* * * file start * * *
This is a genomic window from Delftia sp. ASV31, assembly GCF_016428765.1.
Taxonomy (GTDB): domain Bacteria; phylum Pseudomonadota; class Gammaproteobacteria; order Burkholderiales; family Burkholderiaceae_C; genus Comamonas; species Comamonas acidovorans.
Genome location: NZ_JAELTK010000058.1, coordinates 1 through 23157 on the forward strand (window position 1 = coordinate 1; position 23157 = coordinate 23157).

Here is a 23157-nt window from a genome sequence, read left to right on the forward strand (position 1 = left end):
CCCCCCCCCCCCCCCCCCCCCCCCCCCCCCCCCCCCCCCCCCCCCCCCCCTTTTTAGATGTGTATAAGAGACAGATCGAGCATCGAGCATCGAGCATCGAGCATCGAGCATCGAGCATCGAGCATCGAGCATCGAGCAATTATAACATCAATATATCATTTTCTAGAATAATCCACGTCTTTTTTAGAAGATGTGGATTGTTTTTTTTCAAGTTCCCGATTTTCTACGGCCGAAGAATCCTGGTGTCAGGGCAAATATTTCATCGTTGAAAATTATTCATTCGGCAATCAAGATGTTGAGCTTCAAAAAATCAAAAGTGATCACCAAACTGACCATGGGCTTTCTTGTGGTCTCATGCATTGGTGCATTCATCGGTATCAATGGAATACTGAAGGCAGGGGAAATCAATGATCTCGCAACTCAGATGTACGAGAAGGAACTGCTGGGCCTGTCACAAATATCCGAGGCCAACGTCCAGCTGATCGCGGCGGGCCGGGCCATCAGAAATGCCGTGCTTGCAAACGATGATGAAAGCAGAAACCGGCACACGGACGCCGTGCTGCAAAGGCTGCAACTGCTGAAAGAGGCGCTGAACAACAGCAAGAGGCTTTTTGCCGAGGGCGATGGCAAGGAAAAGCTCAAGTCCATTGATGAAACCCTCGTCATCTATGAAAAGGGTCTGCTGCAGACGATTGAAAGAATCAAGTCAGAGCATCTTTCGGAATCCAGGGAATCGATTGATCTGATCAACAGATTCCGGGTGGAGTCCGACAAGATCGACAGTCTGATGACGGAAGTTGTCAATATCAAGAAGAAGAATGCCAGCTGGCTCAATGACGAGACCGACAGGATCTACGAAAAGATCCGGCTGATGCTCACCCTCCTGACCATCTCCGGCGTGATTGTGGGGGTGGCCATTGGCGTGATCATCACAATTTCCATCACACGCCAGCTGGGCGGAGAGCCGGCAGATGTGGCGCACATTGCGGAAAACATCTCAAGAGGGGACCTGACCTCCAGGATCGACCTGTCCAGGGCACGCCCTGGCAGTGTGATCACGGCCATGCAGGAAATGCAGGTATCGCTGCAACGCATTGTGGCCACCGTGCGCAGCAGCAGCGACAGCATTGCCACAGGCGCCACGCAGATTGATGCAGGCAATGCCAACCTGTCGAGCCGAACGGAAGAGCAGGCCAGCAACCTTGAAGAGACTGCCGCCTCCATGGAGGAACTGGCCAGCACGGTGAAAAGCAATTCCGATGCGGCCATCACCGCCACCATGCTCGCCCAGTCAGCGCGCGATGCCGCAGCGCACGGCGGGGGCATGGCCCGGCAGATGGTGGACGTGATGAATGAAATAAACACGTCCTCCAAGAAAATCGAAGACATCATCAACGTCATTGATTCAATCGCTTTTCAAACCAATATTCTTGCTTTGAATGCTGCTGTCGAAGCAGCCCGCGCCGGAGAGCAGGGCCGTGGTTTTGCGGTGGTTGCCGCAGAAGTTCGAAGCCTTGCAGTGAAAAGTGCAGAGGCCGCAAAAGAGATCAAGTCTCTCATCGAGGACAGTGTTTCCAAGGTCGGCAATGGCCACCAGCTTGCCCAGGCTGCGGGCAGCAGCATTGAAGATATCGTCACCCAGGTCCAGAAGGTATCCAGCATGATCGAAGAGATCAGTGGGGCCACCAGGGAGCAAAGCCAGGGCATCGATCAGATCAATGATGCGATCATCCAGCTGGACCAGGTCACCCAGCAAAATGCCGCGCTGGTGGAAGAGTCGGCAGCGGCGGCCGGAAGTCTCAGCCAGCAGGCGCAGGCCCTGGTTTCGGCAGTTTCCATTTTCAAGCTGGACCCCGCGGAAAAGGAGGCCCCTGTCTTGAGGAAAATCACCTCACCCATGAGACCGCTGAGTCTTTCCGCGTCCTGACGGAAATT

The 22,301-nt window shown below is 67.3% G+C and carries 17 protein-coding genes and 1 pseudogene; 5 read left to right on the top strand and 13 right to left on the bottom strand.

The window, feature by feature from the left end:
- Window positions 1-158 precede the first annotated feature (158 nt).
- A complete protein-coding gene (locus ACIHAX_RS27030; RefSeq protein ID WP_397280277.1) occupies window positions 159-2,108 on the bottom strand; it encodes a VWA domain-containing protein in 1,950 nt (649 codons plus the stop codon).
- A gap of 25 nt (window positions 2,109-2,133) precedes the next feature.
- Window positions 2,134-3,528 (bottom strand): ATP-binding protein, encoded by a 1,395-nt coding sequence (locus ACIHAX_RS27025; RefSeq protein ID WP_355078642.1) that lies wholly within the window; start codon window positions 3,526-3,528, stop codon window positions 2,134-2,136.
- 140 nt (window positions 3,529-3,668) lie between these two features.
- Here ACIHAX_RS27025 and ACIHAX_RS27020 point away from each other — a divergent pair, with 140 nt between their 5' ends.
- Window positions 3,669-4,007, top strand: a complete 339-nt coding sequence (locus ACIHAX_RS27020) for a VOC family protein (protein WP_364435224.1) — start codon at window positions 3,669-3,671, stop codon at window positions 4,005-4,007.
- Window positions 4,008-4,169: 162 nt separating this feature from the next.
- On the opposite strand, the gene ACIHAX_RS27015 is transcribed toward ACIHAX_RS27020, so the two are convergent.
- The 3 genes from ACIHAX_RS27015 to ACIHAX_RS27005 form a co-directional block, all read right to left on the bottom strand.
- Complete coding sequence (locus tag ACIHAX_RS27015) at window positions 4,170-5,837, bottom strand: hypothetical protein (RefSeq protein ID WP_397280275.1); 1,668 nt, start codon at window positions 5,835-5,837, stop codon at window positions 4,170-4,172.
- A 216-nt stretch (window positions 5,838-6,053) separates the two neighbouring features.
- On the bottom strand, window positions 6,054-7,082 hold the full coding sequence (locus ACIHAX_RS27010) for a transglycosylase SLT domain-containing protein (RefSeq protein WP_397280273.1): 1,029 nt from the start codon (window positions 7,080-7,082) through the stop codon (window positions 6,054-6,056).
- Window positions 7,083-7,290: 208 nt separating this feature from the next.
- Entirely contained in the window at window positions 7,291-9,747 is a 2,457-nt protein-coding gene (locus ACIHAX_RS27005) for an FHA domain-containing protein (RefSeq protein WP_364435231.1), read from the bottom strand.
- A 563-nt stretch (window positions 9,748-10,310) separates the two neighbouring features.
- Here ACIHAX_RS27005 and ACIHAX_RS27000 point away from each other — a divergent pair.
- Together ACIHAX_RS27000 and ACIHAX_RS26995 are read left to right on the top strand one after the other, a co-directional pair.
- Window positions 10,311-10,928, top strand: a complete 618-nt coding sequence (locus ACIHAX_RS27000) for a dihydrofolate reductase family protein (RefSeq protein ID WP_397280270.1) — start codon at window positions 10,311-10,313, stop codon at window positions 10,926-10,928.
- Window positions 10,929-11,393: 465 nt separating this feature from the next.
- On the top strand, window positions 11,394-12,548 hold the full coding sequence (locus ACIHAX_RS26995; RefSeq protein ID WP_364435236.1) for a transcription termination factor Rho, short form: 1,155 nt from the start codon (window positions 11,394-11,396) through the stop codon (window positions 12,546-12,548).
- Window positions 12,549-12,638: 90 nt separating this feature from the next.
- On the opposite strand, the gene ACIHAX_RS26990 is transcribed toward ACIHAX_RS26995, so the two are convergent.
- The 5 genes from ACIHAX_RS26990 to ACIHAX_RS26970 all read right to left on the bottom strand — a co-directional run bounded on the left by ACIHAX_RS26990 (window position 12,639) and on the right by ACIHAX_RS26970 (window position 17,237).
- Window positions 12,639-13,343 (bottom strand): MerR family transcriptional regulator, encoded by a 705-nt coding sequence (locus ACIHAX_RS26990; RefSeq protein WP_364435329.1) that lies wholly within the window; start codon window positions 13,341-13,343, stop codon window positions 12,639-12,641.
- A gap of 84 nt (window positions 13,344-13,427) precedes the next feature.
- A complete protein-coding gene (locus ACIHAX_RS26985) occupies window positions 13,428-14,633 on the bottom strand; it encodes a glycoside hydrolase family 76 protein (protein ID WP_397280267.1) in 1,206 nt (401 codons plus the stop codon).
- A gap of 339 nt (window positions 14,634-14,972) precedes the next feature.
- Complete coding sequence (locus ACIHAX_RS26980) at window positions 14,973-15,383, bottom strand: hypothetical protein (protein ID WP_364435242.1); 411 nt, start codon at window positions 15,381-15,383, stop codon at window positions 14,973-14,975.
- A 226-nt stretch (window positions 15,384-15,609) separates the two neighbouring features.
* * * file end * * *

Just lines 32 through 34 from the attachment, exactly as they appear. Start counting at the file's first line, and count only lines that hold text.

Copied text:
- Window positions 12,639-13,343 (bottom strand): MerR family transcriptional regulator, encoded by a 705-nt coding sequence (locus ACIHAX_RS26990; RefSeq protein WP_364435329.1) that lies wholly within the window; start codon window positions 13,341-13,343, stop codon window positions 12,639-12,641.
- A gap of 84 nt (window positions 13,344-13,427) precedes the next feature.
- A complete protein-coding gene (locus ACIHAX_RS26985) occupies window positions 13,428-14,633 on the bottom strand; it encodes a glycoside hydrolase family 76 protein (protein ID WP_397280267.1) in 1,206 nt (401 codons plus the stop codon).